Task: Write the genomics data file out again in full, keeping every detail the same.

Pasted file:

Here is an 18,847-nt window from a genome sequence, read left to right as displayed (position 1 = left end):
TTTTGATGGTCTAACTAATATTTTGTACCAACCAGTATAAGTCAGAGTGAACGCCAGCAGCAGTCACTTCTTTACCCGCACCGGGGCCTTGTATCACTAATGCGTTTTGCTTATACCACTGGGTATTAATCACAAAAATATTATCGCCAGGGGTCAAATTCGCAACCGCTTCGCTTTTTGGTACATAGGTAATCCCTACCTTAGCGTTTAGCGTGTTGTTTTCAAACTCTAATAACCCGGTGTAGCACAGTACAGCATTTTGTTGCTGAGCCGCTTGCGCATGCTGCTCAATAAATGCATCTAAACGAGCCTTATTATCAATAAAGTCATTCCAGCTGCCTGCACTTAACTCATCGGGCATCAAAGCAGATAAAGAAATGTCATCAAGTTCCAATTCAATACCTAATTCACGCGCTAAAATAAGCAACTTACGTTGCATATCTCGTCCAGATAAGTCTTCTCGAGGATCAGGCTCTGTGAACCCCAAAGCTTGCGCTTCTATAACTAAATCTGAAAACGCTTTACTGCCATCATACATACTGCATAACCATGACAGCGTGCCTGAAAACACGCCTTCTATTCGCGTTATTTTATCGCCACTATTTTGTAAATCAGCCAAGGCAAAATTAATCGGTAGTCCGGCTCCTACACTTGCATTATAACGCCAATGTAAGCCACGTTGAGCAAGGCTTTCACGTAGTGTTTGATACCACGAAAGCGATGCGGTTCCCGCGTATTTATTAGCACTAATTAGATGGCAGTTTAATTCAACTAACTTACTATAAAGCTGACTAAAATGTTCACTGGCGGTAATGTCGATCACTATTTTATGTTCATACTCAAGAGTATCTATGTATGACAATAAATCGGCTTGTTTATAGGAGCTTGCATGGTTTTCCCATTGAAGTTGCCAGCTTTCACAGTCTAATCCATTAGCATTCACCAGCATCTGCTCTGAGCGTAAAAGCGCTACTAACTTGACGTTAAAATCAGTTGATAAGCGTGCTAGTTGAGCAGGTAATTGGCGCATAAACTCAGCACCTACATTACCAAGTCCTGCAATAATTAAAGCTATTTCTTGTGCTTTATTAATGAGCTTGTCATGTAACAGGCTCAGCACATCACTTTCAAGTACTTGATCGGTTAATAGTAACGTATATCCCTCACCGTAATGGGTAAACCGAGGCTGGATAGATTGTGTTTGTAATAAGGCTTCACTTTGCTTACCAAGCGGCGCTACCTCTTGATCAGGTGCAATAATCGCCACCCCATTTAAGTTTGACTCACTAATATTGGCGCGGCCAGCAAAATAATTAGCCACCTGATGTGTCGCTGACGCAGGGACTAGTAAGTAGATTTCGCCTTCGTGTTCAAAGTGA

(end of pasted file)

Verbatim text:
Here is an 18,847-nt window from a genome sequence, read left to right as displayed (position 1 = left end):
TTTTGATGGTCTAACTAATATTTTGTACCAACCAGTATAAGTCAGAGTGAACGCCAGCAGCAGTCACTTCTTTACCCGCACCGGGGCCTTGTATCACTAATGCGTTTTGCTTATACCACTGGGTATTAATCACAAAAATATTATCGCCAGGGGTCAAATTCGCAACCGCTTCGCTTTTTGGTACATAGGTAATCCCTACCTTAGCGTTTAGCGTGTTGTTTTCAAACTCTAATAACCCGGTGTAGCACAGTACAGCATTTTGTTGCTGAGCCGCTTGCGCATGCTGCTCAATAAATGCATCTAAACGAGCCTTATTATCAATAAAGTCATTCCAGCTGCCTGCACTTAACTCATCGGGCATCAAAGCAGATAAAGAAATGTCATCAAGTTCCAATTCAATACCTAATTCACGCGCTAAAATAAGCAACTTACGTTGCATATCTCGTCCAGATAAGTCTTCTCGAGGATCAGGCTCTGTGAACCCCAAAGCTTGCGCTTCTATAACTAAATCTGAAAACGCTTTACTGCCATCATACATACTGCATAACCATGACAGCGTGCCTGAAAACACGCCTTCTATTCGCGTTATTTTATCGCCACTATTTTGTAAATCAGCCAAGGCAAAATTAATCGGTAGTCCGGCTCCTACACTTGCATTATAACGCCAATGTAAGCCACGTTGAGCAAGGCTTTCACGTAGTGTTTGATACCACGAAAGCGATGCGGTTCCCGCGTATTTATTAGCACTAATTAGATGGCAGTTTAATTCAACTAACTTACTATAAAGCTGACTAAAATGTTCACTGGCGGTAATGTCGATCACTATTTTATGTTCATACTCAAGAGTATCTATGTATGACAATAAATCGGCTTGTTTATAGGAGCTTGCATGGTTTTCCCATTGAAGTTGCCAGCTTTCACAGTCTAATCCATTAGCATTCACCAGCATCTGCTCTGAGCGTAAAAGCGCTACTAACTTGACGTTAAAATCAGTTGATAAGCGTGCTAGTTGAGCAGGTAATTGGCGCATAAACTCAGCACCTACATTACCAAGTCCTGCAATAATTAAAGCTATTTCTTGTGCTTTATTAATGAGCTTGTCATGTAACAGGCTCAGCACATCACTTTCAAGTACTTGATCGGTTAATAGTAACGTATATCCCTCACCGTAATGGGTAAACCGAGGCTGGATAGATTGTGTTTGTAATAAGGCTTCACTTTGCTTACCAAGCGGCGCTACCTCTTGATCAGGTGCAATAATCGCCACCCCATTTAAGTTTGACTCACTAATATTGGCGCGGCCAGCAAAATAATTAGCCACCTGATGTGTCGCTGACGCAGGGACTAGTAAGTAGATTTCGCCTTCGTGTTCAAAGTGA